White decodes Da Code

It’s been a good month for Curt White. As I posted last week, The Middle Mind came out in paperback last Tuesday. Dalkey Archive has just reissued The Idea of Home (which went out of print when Sun & Moon Press closed shop earlier this year) and will also publish his new novel, America’s Magic Mountain. This week, VLS is featuring his analysis of The Da Vinci Code phenomenon in U.S. fiction.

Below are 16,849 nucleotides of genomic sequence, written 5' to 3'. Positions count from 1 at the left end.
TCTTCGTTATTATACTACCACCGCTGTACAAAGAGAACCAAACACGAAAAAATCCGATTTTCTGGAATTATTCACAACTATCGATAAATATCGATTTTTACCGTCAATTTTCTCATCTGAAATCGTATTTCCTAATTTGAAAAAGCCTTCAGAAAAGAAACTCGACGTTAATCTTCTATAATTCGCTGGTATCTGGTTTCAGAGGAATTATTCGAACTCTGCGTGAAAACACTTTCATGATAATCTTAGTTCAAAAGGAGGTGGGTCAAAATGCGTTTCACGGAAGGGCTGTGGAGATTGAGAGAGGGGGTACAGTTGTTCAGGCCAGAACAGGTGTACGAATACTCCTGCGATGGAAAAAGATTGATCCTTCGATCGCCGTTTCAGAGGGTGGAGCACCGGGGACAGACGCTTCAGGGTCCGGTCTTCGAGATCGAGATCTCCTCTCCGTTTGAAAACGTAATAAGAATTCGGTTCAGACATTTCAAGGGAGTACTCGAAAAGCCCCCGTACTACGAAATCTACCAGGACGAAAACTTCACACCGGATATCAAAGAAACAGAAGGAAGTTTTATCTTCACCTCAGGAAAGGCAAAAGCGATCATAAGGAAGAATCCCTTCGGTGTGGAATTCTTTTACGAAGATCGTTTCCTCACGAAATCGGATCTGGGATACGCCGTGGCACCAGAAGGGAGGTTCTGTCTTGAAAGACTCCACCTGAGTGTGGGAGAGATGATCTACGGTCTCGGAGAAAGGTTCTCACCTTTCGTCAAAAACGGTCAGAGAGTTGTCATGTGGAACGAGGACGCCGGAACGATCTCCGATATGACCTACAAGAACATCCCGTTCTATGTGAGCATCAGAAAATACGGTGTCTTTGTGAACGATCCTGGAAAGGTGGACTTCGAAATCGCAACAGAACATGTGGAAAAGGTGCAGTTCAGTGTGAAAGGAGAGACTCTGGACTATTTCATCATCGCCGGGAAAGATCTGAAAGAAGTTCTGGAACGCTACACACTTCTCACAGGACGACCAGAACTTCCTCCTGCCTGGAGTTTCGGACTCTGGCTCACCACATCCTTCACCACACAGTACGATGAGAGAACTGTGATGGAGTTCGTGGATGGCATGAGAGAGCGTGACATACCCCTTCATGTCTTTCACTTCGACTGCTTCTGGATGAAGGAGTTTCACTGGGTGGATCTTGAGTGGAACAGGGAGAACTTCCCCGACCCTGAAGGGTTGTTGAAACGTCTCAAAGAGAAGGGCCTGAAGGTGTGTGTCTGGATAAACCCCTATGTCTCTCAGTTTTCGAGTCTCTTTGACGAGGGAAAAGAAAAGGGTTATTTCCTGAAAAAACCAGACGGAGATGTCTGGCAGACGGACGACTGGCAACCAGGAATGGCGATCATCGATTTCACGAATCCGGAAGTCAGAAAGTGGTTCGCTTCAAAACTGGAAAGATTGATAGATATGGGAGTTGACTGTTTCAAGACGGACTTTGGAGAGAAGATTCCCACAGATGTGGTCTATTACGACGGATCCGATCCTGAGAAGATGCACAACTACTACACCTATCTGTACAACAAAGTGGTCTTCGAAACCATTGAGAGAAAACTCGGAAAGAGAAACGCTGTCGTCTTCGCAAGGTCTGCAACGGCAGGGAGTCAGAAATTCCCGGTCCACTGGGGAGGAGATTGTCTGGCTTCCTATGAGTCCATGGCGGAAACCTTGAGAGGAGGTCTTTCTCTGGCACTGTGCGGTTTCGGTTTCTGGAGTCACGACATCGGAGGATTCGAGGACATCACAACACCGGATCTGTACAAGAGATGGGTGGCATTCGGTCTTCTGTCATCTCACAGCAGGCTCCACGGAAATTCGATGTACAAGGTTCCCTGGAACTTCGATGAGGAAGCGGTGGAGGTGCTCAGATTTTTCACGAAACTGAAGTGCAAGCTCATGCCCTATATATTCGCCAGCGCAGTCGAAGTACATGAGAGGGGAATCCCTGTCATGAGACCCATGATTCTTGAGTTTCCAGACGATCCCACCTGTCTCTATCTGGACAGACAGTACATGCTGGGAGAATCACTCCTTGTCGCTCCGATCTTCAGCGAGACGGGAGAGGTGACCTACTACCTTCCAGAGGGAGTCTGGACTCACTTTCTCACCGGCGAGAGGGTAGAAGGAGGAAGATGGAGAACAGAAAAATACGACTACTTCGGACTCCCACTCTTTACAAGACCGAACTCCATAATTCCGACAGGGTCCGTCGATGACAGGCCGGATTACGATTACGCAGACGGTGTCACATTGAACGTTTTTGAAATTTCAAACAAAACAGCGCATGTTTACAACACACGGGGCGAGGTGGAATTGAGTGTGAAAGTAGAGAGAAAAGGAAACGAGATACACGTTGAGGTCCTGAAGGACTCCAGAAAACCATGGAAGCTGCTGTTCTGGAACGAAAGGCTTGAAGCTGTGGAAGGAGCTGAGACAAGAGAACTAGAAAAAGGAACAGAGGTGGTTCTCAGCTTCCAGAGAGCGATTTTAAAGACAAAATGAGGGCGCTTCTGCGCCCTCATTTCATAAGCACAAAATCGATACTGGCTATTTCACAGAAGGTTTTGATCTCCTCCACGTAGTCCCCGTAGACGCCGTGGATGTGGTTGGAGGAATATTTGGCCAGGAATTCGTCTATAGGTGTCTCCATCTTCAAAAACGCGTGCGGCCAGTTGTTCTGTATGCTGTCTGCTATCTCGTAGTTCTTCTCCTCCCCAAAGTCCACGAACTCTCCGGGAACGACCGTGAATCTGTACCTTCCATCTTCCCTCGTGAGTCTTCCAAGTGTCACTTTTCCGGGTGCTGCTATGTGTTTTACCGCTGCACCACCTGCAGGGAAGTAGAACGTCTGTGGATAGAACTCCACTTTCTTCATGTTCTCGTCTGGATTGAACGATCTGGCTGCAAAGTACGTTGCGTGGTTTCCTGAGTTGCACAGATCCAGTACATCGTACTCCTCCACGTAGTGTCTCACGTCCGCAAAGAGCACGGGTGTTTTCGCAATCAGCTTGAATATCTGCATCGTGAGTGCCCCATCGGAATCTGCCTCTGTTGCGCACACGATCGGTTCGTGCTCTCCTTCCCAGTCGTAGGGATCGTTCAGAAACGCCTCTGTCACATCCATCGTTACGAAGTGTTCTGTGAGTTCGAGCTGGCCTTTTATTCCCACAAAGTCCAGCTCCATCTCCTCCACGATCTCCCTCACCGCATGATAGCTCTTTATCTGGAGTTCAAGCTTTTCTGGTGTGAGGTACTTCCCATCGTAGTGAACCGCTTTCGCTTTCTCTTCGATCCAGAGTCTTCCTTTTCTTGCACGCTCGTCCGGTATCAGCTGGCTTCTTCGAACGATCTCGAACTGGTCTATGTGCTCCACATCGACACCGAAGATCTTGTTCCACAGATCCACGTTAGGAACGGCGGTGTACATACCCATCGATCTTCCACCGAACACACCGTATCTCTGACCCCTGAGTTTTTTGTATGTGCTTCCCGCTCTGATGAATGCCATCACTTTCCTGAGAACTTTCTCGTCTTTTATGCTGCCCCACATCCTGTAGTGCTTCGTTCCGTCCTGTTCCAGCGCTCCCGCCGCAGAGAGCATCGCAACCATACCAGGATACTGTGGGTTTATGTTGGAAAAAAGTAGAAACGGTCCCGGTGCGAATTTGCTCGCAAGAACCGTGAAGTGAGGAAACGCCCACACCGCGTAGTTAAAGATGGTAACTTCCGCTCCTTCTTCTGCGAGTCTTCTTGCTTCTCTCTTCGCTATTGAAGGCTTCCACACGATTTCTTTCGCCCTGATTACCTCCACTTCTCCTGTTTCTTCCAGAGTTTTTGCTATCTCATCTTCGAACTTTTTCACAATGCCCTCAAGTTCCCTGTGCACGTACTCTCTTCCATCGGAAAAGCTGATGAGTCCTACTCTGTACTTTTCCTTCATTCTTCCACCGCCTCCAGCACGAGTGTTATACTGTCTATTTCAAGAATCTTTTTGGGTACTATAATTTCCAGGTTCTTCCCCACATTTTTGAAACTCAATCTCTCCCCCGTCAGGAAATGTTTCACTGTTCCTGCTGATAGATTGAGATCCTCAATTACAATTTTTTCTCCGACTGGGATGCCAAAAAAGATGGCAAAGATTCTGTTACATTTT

…the interest in gnosticism and alternative forms of Christianity that The Da Vinci Code has stimulated holds the possibility for a kind of seriousness that few other creations of popular culture can claim. But as with most “serious” matters in mass culture, the opportunity to have real consequence is abolished in the same moment that it is extended. The Code and its many commentaries (like Dan Burstein’s Secrets of the Code) offer two contradictory possibilities. It is the expression of an authentic longing, and it is the incredulous insistence that we can’t really mean what we seem to be saying. To really mean this business about the hidden history and the unconfessed malice of the Catholic Church, about the relationship of a secret society like Opus Dei to the administration of the federal government, is too scary to be taken entirely seriously. So our anxiety about seriously proposing the critique as an alternative to the religio-corporate present, is immediately effaced by the assurance that—not to worry!—it’s just pulp fiction. It’s just a scandal/commodity. It obliges us to nothing more than a familiar and ephemeral enthusiasm and a willingness to stimulate a “market” (in this case, the ever beleaguered book market that staggers from year to year only on the strength of the next Harry Potter adventure, novelistic sensations like the Code, and tell-alls by disgraced politicians and celebrities).


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